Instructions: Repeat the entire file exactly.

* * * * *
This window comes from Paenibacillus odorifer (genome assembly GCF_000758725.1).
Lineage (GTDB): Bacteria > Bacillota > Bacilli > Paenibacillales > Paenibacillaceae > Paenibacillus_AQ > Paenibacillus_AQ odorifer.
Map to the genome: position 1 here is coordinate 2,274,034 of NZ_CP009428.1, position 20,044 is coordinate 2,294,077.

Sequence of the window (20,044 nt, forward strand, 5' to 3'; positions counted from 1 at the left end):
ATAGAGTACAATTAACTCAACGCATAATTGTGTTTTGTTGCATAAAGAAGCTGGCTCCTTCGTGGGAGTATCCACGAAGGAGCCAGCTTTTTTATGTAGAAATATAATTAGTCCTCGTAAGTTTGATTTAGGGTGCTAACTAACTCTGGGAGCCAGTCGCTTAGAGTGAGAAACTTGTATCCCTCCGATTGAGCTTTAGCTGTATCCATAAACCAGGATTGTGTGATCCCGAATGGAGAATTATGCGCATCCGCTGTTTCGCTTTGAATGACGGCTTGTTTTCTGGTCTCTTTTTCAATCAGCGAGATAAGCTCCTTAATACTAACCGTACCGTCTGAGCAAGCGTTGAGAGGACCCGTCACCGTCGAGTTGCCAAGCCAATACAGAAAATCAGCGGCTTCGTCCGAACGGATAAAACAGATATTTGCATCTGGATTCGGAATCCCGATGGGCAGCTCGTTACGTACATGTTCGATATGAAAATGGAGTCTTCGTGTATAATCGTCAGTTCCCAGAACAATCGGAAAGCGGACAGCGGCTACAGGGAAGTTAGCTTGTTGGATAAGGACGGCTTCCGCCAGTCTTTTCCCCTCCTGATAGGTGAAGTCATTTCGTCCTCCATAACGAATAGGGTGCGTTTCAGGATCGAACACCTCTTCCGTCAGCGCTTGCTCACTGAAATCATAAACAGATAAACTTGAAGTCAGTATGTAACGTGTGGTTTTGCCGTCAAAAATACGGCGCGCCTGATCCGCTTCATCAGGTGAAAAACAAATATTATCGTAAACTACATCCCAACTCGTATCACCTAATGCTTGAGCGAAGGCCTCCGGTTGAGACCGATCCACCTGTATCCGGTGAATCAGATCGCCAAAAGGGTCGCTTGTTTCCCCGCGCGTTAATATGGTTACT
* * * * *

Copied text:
This window comes from Paenibacillus odorifer (genome assembly GCF_000758725.1).
Lineage (GTDB): Bacteria > Bacillota > Bacilli > Paenibacillales > Paenibacillaceae > Paenibacillus_AQ > Paenibacillus_AQ odorifer.
Map to the genome: position 1 here is coordinate 2,274,034 of NZ_CP009428.1, position 20,044 is coordinate 2,294,077.

Sequence of the window (20,044 nt, forward strand, 5' to 3'; positions counted from 1 at the left end):
ATAGAGTACAATTAACTCAACGCATAATTGTGTTTTGTTGCATAAAGAAGCTGGCTCCTTCGTGGGAGTATCCACGAAGGAGCCAGCTTTTTTATGTAGAAATATAATTAGTCCTCGTAAGTTTGATTTAGGGTGCTAACTAACTCTGGGAGCCAGTCGCTTAGAGTGAGAAACTTGTATCCCTCCGATTGAGCTTTAGCTGTATCCATAAACCAGGATTGTGTGATCCCGAATGGAGAATTATGCGCATCCGCTGTTTCGCTTTGAATGACGGCTTGTTTTCTGGTCTCTTTTTCAATCAGCGAGATAAGCTCCTTAATACTAACCGTACCGTCTGAGCAAGCGTTGAGAGGACCCGTCACCGTCGAGTTGCCAAGCCAATACAGAAAATCAGCGGCTTCGTCCGAACGGATAAAACAGATATTTGCATCTGGATTCGGAATCCCGATGGGCAGCTCGTTACGTACATGTTCGATATGAAAATGGAGTCTTCGTGTATAATCGTCAGTTCCCAGAACAATCGGAAAGCGGACAGCGGCTACAGGGAAGTTAGCTTGTTGGATAAGGACGGCTTCCGCCAGTCTTTTCCCCTCCTGATAGGTGAAGTCATTTCGTCCTCCATAACGAATAGGGTGCGTTTCAGGATCGAACACCTCTTCCGTCAGCGCTTGCTCACTGAAATCATAAACAGATAAACTTGAAGTCAGTATGTAACGTGTGGTTTTGCCGTCAAAAATACGGCGCGCCTGATCCGCTTCATCAGGTGAAAAACAAATATTATCGTAAACTACATCCCAACTCGTATCACCTAATGCTTGAGCGAAGGCCTCCGGTTGAGACCGATCCACCTGTATCCGGTGAATCAGATCGCCAAAAGGGTCGCTTGTTTCCCCGCGCGTTAATATGGTTACT